Just between you, me, and the potted plants, I’m burned out on vodka. It’s trite, flavorless, and it’s the key component in so many, frankly, juvenile drinks, that I’ve lost most of my respect for the stuff.
Tequila? Once in a while, but the very aroma takes me back to some very regrettable situations, like getting threatened and tossed out of the Blue Moon in Coos Bay for hurling on a pool table. I think my picture is still behind the bar with a note that says, "Shoot on sight."
In an effort to cultivate a more civilized air (always a good idea when the big 5-0 is on the horizon), I’ve been dipping my toe in the whiskey river. I’ve acquired a few sumptuous single-malt Scotch standbys, but my knowledge of bourbon, the American whiskey made primarily from corn, is sketchy at best, other than the ubiquitous Maker’s and soda.
So I imagine I’ll be spending some quality time at Pope House Bourbon Lounge, located at 2075 NW Glisan St, the former home of the Brazen Bean, the gone-but-not-forgotten martini emporium.
I chatted with Pope House co-owner Kitling Lum, herself a Kentucky native, as she painted a fairly compelling portrait of a brown-spirit establishment with 39 different varieties of bourbon and 25 other whiskeys of the Canadian, Irish, Scotch, and Tennessee varieties. "But it’s a full bar," she assures me. "People who aren’t fans of whiskey will have plenty of choices."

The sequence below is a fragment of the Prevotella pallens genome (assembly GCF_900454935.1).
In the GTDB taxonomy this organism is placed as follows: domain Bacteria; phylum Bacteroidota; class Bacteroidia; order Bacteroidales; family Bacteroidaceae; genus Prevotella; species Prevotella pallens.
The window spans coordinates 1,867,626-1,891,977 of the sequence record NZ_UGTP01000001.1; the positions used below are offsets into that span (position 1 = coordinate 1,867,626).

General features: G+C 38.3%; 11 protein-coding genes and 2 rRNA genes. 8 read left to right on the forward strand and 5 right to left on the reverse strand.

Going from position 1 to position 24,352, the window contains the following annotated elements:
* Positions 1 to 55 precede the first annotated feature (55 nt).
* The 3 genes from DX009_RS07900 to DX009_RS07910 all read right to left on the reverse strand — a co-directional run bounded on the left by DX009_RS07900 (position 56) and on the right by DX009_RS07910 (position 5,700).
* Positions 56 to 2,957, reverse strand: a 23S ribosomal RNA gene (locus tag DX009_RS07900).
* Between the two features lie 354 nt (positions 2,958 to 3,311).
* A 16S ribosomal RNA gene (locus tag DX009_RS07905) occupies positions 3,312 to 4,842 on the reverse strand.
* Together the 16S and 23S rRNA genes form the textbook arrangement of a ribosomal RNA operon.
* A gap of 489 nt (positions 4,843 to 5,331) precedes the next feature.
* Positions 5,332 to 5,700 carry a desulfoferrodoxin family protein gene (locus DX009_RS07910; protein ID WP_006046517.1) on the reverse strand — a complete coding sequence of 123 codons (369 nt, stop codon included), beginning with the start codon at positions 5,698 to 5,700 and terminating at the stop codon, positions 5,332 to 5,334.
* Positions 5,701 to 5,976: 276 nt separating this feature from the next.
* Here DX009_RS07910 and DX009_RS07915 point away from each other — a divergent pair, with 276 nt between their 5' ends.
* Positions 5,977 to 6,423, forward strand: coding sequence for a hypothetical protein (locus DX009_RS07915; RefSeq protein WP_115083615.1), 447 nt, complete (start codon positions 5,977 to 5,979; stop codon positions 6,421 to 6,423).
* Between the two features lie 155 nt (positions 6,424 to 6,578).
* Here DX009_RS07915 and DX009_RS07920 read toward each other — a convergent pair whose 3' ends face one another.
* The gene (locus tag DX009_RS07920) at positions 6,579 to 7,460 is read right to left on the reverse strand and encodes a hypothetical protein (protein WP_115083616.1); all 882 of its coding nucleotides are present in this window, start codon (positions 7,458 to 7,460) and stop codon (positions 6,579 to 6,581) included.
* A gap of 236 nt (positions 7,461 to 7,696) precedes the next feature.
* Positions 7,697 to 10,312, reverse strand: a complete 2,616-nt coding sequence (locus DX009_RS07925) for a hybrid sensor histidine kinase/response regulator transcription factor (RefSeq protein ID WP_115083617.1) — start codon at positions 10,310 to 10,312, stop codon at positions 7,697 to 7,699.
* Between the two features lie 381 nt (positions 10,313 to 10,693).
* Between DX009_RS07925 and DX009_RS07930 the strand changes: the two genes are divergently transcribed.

The food maintains the Southern hospitality vibe with an array of tea sandwiches, bourbon-barbecued pulled pork, and the Louisville Hot Brown, a grilled sandwich with thin-sliced turkey, bacon, cheddar, and house-made parmesan aioli.
I’m just hoping the magazine will reimburse me for a shot of exquisite 28-year-old Hirsch bourbon, which goes for the princely sum of $70. "It’s a supply and demand thing," Lum tells me. "Once that bottle’s gone, we don’t think we can find another one."
Which means I’d better hurry. Who’s up for a taste of Kentucky’s finest in the next week or so? Or perhaps a pimento-cheese tea sandwich?